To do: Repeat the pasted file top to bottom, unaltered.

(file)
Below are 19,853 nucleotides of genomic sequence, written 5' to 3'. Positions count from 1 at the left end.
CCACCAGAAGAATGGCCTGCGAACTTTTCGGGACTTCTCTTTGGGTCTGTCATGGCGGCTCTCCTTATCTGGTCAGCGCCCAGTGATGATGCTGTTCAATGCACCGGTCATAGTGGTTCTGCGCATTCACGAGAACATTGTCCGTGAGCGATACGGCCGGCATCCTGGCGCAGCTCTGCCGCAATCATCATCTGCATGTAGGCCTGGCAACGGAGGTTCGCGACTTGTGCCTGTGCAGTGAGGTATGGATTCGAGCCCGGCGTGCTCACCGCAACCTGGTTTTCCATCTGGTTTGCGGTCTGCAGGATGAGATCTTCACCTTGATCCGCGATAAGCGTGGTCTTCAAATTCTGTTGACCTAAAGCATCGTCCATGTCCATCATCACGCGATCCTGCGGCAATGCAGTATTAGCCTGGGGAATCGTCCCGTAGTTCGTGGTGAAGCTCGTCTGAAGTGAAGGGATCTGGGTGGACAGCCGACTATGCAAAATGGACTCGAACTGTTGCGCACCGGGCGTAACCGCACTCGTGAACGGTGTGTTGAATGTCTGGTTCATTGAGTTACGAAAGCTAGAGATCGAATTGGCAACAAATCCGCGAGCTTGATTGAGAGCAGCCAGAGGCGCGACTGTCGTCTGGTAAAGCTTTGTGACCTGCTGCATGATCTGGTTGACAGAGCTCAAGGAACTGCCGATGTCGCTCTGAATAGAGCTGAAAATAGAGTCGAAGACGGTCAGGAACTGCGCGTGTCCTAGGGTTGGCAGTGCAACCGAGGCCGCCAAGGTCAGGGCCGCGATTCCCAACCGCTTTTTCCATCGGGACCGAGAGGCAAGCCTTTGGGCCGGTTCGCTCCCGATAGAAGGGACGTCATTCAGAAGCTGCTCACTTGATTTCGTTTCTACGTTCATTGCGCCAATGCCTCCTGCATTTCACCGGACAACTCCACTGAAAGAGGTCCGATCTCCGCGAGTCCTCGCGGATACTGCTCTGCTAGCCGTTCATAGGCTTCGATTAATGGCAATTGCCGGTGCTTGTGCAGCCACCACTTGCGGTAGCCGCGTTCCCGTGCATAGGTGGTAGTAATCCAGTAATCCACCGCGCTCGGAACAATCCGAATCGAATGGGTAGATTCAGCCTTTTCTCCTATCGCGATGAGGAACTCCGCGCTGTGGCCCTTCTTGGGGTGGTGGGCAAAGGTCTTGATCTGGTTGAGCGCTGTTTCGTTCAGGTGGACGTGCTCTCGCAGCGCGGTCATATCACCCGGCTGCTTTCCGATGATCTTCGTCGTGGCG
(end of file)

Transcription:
Below are 19,853 nucleotides of genomic sequence, written 5' to 3'. Positions count from 1 at the left end.
CCACCAGAAGAATGGCCTGCGAACTTTTCGGGACTTCTCTTTGGGTCTGTCATGGCGGCTCTCCTTATCTGGTCAGCGCCCAGTGATGATGCTGTTCAATGCACCGGTCATAGTGGTTCTGCGCATTCACGAGAACATTGTCCGTGAGCGATACGGCCGGCATCCTGGCGCAGCTCTGCCGCAATCATCATCTGCATGTAGGCCTGGCAACGGAGGTTCGCGACTTGTGCCTGTGCAGTGAGGTATGGATTCGAGCCCGGCGTGCTCACCGCAACCTGGTTTTCCATCTGGTTTGCGGTCTGCAGGATGAGATCTTCACCTTGATCCGCGATAAGCGTGGTCTTCAAATTCTGTTGACCTAAAGCATCGTCCATGTCCATCATCACGCGATCCTGCGGCAATGCAGTATTAGCCTGGGGAATCGTCCCGTAGTTCGTGGTGAAGCTCGTCTGAAGTGAAGGGATCTGGGTGGACAGCCGACTATGCAAAATGGACTCGAACTGTTGCGCACCGGGCGTAACCGCACTCGTGAACGGTGTGTTGAATGTCTGGTTCATTGAGTTACGAAAGCTAGAGATCGAATTGGCAACAAATCCGCGAGCTTGATTGAGAGCAGCCAGAGGCGCGACTGTCGTCTGGTAAAGCTTTGTGACCTGCTGCATGATCTGGTTGACAGAGCTCAAGGAACTGCCGATGTCGCTCTGAATAGAGCTGAAAATAGAGTCGAAGACGGTCAGGAACTGCGCGTGTCCTAGGGTTGGCAGTGCAACCGAGGCCGCCAAGGTCAGGGCCGCGATTCCCAACCGCTTTTTCCATCGGGACCGAGAGGCAAGCCTTTGGGCCGGTTCGCTCCCGATAGAAGGGACGTCATTCAGAAGCTGCTCACTTGATTTCGTTTCTACGTTCATTGCGCCAATGCCTCCTGCATTTCACCGGACAACTCCACTGAAAGAGGTCCGATCTCCGCGAGTCCTCGCGGATACTGCTCTGCTAGCCGTTCATAGGCTTCGATTAATGGCAATTGCCGGTGCTTGTGCAGCCACCACTTGCGGTAGCCGCGTTCCCGTGCATAGGTGGTAGTAATCCAGTAATCCACCGCGCTCGGAACAATCCGAATCGAATGGGTAGATTCAGCCTTTTCTCCTATCGCGATGAGGAACTCCGCGCTGTGGCCCTTCTTGGGGTGGTGGGCAAAGGTCTTGATCTGGTTGAGCGCTGTTTCGTTCAGGTGGACGTGCTCTCGCAGCGCGGTCATATCACCCGGCTGCTTTCCGATGATCTTCGTCGTGGCG